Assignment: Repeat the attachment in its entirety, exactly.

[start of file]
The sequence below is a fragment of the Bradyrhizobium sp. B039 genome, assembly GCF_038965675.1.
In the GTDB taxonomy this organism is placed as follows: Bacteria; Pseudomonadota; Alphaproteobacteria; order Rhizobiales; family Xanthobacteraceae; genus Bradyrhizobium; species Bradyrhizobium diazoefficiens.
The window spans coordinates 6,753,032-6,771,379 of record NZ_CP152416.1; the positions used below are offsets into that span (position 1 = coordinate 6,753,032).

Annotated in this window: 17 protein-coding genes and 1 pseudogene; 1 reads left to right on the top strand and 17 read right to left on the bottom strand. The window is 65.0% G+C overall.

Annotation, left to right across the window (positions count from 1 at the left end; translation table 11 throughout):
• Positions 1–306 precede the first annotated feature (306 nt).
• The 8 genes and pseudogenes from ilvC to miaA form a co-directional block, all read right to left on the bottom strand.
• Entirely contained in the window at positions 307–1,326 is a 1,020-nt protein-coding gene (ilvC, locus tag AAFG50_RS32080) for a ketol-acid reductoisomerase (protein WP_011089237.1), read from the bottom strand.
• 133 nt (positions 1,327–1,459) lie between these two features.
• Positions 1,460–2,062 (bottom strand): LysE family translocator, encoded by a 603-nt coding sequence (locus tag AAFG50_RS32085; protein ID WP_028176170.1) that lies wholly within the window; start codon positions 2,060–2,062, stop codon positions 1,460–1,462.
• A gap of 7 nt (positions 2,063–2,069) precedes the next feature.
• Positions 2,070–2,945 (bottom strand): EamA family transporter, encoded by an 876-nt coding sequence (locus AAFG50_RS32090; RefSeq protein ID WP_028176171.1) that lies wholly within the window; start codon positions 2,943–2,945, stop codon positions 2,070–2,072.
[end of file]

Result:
The sequence below is a fragment of the Bradyrhizobium sp. B039 genome, assembly GCF_038965675.1.
In the GTDB taxonomy this organism is placed as follows: Bacteria; Pseudomonadota; Alphaproteobacteria; order Rhizobiales; family Xanthobacteraceae; genus Bradyrhizobium; species Bradyrhizobium diazoefficiens.
The window spans coordinates 6,753,032-6,771,379 of record NZ_CP152416.1; the positions used below are offsets into that span (position 1 = coordinate 6,753,032).

Annotated in this window: 17 protein-coding genes and 1 pseudogene; 1 reads left to right on the top strand and 17 read right to left on the bottom strand. The window is 65.0% G+C overall.

Annotation, left to right across the window (positions count from 1 at the left end; translation table 11 throughout):
• Positions 1–306 precede the first annotated feature (306 nt).
• The 8 genes and pseudogenes from ilvC to miaA form a co-directional block, all read right to left on the bottom strand.
• Entirely contained in the window at positions 307–1,326 is a 1,020-nt protein-coding gene (ilvC, locus tag AAFG50_RS32080) for a ketol-acid reductoisomerase (protein WP_011089237.1), read from the bottom strand.
• 133 nt (positions 1,327–1,459) lie between these two features.
• Positions 1,460–2,062 (bottom strand): LysE family translocator, encoded by a 603-nt coding sequence (locus tag AAFG50_RS32085; protein ID WP_028176170.1) that lies wholly within the window; start codon positions 2,060–2,062, stop codon positions 1,460–1,462.
• A gap of 7 nt (positions 2,063–2,069) precedes the next feature.
• Positions 2,070–2,945 (bottom strand): EamA family transporter, encoded by an 876-nt coding sequence (locus AAFG50_RS32090; RefSeq protein ID WP_028176171.1) that lies wholly within the window; start codon positions 2,943–2,945, stop codon positions 2,070–2,072.